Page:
History is unimportant to him.

Poorly worded, so instead:

History is unimportant to his argument.

Three quotes:

“The Resurrection is the central theme in every Christian sermon reported in the Acts. The Resurrection, and its consequences were the “gospel” or good news which the Christians brought: what we call the “gospels,” the narratives of Our Lord’s life and death, were composed later for the benefit of those who had already accepted the gospel. They were in no sense the basis of Christianity: they were written for those already converted. The miracle of the Resurrection, and the theology of that miracle, comes first: the biography comes later as a comment on it. Nothing could be more unhistorical than to pick out selected sayings of Christ from the gospels and to regard those as the datum and the rest of the New Testament as a construction upon it. The first fact in the history of Christendom is a number of people who say they have seen the Resurrection.” (C.S. Lewis)

“The earliest converts were converted by a single historical fact (the Resurrection) and a single historical doctrine (the Redemption) operating on a sense of sin which they already had . . . against the old, platitudinous, universal moral law.” (C.S. Lewis)

And some metaphysical regressions to the Necessary:

“One is very often asked at present whether we could not have a Christianity stripped, or, as people who asked it say, ‘freed’ from its miraculous elements, a Christianity with the miraculous elements suppressed. Now, it seems to me that precisely the one religion in the world, or, at least the only one I know, with which you could not do that is Christianity. In a religion like Buddhism, if you took away the miracles attributed to Gautama Buddha in some very late sources, there would be no loss; in fact, the religion would get on very much better without them because in that case the miracles largely contradict the teaching. Or even in the case of a religion like Mohammedanism, nothing essential would be altered if you took away the miracles. You could have a great prophet preaching his dogmas without bringing in any miracles; they are only in the nature of a digression, or illuminated capitals. But you cannot possibly do that with Christianity, because the Christian story is precisely the story of one grand miracle, the Christian assertion being that what is beyond all space and time, what is uncreated, eternal, came into nature, into human nature, descended into His own universe, and rose again, bringing nature up with Him. It is precisely one great miracle. If you take that away there is nothing specifically Christian left. There may be many admirable human things which Christianity shares with all other systems in the world, but there would be nothing specifically Christian. Conversely, once you have accepted that, then you will see that all other well-established Christian miracles—because, of course, there are ill-established Christian miracles; there are Christian legends just as much as there are heathen legends, or modern journalistic legends—you will see that all the well-established Christian miracles are part of it, that they all either prepare for, or exhibit, or result from the Incarnation. Just as every natural event exhibits the total character of the natural universe at a particular point and space of time; so every miracle exhibits the character of the Incarnation.” (C.S. Lewis)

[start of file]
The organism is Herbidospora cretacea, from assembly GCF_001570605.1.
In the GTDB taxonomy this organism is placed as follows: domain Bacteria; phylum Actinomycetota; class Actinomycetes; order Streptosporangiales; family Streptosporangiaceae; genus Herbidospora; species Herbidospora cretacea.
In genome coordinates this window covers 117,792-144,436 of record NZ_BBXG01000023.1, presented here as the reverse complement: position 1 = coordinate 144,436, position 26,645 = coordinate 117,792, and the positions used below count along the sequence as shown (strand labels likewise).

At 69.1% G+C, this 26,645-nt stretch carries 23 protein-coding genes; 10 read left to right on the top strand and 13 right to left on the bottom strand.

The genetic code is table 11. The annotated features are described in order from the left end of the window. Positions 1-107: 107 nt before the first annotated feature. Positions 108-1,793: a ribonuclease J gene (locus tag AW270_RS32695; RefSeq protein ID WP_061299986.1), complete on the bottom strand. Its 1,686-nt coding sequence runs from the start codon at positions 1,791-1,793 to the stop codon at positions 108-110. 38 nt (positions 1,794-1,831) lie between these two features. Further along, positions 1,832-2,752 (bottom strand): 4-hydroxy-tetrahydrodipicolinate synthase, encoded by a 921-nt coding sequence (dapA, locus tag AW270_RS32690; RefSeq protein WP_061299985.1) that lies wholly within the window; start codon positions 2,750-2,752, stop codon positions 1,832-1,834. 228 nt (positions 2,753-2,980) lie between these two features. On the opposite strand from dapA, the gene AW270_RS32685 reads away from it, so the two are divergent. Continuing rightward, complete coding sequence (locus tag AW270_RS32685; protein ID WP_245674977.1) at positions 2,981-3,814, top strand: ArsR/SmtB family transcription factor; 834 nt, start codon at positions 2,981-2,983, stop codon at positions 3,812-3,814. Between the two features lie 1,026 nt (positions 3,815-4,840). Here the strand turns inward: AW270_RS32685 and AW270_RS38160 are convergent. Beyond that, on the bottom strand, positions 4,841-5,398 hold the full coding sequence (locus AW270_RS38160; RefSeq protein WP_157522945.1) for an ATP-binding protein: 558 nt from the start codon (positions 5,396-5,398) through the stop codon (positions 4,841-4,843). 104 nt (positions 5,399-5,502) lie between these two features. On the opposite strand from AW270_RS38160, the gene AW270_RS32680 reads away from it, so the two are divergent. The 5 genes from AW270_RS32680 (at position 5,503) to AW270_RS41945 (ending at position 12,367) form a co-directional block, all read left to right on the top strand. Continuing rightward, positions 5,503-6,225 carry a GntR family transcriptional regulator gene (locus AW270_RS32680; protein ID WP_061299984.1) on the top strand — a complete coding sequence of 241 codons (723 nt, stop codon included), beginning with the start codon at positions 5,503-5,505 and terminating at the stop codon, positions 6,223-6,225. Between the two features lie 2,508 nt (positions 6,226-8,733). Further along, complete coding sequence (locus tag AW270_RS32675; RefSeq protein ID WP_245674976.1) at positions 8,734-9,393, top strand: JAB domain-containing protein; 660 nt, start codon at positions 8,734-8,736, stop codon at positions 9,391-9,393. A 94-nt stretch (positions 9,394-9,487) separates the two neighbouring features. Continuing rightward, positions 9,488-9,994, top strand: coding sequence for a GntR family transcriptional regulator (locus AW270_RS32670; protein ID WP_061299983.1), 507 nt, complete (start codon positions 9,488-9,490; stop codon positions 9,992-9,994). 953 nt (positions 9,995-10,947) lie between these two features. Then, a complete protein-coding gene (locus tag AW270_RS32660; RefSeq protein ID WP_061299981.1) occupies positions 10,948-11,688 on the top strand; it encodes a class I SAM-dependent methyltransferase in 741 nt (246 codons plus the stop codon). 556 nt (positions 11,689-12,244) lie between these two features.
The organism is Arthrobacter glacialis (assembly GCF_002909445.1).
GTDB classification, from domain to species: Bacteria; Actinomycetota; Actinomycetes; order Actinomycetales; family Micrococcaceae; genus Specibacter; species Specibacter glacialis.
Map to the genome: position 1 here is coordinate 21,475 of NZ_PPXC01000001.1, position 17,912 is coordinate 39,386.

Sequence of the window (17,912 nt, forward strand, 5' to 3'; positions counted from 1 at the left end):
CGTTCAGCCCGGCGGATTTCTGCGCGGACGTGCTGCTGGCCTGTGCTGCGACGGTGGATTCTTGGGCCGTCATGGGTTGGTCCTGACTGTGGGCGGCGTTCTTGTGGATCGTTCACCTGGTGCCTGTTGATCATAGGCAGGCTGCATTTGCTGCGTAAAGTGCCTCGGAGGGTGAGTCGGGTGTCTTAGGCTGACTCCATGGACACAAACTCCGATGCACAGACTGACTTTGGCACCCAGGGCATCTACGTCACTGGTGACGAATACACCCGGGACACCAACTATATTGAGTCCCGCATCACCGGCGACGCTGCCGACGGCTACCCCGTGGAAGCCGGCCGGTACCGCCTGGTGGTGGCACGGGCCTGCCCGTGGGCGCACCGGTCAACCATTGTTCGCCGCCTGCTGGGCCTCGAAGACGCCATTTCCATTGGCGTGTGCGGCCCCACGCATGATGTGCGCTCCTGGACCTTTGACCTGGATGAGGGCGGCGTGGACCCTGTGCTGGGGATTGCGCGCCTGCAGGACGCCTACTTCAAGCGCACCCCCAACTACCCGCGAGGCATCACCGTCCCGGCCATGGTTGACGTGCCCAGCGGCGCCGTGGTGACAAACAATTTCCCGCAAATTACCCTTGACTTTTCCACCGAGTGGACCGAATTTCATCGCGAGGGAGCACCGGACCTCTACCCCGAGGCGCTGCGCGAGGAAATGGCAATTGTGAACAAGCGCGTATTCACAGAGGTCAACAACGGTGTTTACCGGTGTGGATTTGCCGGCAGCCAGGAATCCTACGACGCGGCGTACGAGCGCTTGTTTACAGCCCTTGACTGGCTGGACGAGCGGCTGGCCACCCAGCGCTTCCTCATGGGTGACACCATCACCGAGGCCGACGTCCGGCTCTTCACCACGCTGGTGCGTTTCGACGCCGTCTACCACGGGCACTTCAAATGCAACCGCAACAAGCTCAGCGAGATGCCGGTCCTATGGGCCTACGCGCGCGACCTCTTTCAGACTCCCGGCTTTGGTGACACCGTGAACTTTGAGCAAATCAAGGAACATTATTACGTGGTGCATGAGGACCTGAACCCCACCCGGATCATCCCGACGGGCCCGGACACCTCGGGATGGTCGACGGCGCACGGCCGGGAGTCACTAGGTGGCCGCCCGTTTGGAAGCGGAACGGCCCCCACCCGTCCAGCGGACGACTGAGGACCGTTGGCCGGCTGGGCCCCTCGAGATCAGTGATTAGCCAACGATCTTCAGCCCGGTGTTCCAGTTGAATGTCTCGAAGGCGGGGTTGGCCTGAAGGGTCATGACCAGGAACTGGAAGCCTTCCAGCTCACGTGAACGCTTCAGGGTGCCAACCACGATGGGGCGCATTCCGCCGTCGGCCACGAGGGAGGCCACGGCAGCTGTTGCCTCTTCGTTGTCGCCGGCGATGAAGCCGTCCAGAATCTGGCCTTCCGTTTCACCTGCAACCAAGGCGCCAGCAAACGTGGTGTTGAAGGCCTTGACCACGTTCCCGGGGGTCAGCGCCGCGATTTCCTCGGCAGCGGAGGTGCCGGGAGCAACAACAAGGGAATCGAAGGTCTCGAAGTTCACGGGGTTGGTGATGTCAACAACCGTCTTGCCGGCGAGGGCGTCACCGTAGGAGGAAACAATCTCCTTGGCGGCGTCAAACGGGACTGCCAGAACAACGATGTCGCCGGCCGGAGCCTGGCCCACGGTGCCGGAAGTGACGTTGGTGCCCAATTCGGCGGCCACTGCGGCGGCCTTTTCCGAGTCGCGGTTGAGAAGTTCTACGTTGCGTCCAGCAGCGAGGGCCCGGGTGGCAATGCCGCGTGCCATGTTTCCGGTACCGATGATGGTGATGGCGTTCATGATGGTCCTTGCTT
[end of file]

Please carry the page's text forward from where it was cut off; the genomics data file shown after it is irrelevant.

Ben, I can't unpack it all in a forum, so I referenced the book for you. It's a good read, as N.T. Wright is a remarkable writer. If you want to read someone formidable on this topic, that would be the person. Even more watershed is his book on Jesus.